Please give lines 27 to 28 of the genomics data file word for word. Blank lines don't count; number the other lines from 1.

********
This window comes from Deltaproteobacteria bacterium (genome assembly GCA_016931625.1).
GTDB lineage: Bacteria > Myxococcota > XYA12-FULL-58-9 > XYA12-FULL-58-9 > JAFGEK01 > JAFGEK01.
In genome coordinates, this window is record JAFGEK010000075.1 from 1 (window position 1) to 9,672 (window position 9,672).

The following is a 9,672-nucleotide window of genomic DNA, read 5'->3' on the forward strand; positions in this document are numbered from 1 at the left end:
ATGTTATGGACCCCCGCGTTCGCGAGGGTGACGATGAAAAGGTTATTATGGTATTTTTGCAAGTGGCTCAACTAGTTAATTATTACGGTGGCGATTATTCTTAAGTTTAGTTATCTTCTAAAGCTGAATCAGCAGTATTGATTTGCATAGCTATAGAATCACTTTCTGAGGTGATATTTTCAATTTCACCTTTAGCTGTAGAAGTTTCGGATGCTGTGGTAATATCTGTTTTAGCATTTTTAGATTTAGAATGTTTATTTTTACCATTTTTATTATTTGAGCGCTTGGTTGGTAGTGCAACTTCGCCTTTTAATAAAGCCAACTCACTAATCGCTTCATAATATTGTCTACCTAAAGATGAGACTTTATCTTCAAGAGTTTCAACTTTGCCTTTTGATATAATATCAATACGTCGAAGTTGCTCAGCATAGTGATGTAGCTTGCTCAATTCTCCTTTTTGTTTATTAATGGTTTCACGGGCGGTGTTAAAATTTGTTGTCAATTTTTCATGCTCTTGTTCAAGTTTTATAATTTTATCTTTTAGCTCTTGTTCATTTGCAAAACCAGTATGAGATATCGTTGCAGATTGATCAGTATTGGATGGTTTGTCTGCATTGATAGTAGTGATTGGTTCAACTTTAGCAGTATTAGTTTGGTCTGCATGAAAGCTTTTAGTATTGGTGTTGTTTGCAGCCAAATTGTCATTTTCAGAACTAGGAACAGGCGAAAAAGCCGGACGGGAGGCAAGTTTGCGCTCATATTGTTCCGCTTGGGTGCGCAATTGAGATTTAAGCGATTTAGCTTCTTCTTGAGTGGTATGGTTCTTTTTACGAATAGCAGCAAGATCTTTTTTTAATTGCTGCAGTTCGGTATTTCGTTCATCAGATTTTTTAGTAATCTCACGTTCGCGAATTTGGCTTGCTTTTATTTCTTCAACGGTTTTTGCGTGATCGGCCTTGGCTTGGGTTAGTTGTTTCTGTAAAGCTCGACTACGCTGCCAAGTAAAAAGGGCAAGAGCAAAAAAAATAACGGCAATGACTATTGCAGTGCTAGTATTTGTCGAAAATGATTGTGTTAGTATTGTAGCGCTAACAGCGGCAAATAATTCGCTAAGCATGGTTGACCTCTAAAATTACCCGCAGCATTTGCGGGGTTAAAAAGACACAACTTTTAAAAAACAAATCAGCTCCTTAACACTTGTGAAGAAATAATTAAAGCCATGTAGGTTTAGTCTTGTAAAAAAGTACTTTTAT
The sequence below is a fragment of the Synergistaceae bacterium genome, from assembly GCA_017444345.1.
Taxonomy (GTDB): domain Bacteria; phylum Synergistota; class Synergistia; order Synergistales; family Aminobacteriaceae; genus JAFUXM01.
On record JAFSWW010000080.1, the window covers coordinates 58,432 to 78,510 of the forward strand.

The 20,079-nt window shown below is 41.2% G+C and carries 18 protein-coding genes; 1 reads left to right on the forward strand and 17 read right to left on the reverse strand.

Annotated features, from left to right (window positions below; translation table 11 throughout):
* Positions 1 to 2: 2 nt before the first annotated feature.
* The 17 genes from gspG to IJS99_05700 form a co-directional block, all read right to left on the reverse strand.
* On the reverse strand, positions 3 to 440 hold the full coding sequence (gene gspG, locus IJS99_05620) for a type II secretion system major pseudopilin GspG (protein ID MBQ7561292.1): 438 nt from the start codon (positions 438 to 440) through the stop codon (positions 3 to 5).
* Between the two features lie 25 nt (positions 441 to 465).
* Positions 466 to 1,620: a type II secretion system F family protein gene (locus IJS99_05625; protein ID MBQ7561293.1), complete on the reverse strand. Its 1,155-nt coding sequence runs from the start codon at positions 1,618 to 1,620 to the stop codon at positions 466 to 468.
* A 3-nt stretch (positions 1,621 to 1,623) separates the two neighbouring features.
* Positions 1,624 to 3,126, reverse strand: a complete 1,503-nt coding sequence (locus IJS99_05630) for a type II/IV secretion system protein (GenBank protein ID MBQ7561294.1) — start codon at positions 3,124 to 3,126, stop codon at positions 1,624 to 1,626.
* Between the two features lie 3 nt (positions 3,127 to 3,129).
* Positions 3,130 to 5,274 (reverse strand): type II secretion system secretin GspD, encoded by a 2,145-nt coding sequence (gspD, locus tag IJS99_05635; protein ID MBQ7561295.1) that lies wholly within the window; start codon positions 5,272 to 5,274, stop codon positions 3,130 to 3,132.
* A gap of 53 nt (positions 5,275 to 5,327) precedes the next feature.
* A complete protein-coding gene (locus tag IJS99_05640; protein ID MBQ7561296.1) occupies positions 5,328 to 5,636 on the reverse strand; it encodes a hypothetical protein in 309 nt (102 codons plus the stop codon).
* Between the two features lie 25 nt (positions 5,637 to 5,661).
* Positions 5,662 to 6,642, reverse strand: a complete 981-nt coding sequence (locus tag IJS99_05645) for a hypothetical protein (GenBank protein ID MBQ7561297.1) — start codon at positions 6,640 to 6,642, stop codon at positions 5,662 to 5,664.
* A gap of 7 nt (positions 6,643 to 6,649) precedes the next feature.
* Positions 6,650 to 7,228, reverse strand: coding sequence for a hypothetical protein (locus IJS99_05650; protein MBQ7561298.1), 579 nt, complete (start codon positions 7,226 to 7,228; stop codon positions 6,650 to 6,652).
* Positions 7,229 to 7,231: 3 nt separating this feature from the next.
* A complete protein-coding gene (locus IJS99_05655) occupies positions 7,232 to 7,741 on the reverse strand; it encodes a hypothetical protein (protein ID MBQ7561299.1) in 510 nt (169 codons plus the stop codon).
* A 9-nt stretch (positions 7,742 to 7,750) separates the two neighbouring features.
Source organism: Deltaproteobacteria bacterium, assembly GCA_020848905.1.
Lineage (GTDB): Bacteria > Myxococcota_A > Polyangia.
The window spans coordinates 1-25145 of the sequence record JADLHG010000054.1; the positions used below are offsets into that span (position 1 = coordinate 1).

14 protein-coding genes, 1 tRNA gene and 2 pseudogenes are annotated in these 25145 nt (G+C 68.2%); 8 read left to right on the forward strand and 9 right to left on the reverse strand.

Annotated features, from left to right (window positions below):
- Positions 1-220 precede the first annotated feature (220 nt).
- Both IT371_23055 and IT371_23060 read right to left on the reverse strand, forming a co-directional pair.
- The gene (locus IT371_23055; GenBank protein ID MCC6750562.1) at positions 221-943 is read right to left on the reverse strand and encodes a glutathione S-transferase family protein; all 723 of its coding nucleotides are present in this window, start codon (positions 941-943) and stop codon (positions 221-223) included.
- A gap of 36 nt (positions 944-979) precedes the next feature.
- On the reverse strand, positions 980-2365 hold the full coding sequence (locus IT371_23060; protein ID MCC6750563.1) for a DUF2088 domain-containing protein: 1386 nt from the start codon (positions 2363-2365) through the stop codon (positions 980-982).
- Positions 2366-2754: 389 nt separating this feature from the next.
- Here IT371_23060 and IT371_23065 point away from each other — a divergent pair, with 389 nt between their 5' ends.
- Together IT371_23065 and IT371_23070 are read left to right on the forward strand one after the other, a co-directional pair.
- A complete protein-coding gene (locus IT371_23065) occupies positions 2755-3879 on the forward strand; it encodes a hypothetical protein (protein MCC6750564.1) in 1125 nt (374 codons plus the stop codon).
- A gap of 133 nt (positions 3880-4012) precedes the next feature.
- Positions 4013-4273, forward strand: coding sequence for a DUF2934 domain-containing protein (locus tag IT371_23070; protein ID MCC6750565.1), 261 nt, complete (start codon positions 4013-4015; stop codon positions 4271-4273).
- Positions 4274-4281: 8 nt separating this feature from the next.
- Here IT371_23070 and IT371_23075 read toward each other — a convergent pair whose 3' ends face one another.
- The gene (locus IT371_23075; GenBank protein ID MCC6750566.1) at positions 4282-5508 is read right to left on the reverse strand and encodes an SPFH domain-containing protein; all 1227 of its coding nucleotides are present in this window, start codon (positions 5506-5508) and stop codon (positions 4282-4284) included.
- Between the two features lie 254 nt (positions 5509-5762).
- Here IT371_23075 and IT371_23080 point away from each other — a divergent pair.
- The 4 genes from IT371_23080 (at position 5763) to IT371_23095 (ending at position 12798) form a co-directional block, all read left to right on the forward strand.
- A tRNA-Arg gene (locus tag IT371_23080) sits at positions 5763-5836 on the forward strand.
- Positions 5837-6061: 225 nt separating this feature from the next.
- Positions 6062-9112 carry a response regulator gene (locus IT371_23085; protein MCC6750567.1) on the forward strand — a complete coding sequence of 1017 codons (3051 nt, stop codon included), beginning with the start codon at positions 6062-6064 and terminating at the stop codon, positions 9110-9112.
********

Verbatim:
* A complete protein-coding gene (locus IJS99_05655) occupies positions 7,232 to 7,741 on the reverse strand; it encodes a hypothetical protein (protein ID MBQ7561299.1) in 510 nt (169 codons plus the stop codon).
* A 9-nt stretch (positions 7,742 to 7,750) separates the two neighbouring features.